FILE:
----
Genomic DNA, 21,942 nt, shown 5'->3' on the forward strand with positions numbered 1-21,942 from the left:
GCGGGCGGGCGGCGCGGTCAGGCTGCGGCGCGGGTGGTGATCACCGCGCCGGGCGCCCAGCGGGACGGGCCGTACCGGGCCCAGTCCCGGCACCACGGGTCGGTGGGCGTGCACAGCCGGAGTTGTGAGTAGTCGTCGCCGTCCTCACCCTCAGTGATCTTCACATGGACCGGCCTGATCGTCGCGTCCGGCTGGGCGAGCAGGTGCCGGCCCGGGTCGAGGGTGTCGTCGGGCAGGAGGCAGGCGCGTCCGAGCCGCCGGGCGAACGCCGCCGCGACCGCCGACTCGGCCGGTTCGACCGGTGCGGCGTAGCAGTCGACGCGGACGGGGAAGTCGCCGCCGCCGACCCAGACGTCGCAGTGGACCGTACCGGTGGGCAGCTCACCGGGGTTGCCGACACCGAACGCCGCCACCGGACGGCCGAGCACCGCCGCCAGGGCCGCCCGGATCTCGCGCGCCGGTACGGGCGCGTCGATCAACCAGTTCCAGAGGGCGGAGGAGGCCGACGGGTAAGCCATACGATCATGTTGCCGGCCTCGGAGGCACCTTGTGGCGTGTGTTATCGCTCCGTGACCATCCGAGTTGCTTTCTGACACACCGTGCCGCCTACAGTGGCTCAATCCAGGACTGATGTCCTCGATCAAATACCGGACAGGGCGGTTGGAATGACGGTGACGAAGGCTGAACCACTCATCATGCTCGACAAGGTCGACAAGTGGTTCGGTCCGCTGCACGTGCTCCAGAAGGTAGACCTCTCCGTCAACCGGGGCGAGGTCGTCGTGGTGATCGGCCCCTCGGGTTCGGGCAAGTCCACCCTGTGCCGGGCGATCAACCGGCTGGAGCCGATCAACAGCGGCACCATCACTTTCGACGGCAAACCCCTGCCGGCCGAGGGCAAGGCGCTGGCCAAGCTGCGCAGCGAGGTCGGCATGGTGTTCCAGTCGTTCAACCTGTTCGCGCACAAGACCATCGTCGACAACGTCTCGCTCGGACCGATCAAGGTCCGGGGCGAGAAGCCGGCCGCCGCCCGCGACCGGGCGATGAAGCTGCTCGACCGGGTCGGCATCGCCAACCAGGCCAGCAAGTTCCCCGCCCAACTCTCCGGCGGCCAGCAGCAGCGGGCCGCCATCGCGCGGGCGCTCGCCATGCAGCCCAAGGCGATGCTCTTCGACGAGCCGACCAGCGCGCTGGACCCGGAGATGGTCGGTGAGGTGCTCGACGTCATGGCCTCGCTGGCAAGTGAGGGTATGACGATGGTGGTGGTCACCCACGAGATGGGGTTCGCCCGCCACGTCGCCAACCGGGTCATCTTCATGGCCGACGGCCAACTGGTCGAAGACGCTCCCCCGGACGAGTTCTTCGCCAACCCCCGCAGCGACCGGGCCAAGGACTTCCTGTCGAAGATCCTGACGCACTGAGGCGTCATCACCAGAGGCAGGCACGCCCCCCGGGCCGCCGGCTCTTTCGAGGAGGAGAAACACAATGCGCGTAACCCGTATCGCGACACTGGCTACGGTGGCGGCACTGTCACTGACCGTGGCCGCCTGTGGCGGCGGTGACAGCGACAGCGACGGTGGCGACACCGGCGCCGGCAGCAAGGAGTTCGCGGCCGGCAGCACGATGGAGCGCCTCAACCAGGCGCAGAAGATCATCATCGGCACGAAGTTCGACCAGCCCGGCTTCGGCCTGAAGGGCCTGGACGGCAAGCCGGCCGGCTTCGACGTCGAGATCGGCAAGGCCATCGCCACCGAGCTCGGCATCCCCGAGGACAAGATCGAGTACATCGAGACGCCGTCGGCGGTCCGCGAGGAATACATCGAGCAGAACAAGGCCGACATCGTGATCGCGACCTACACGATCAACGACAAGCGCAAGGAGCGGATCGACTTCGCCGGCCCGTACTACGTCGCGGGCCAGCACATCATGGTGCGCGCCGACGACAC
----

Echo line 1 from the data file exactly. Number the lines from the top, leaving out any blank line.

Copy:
Genomic DNA, 21,942 nt, shown 5'->3' on the forward strand with positions numbered 1-21,942 from the left: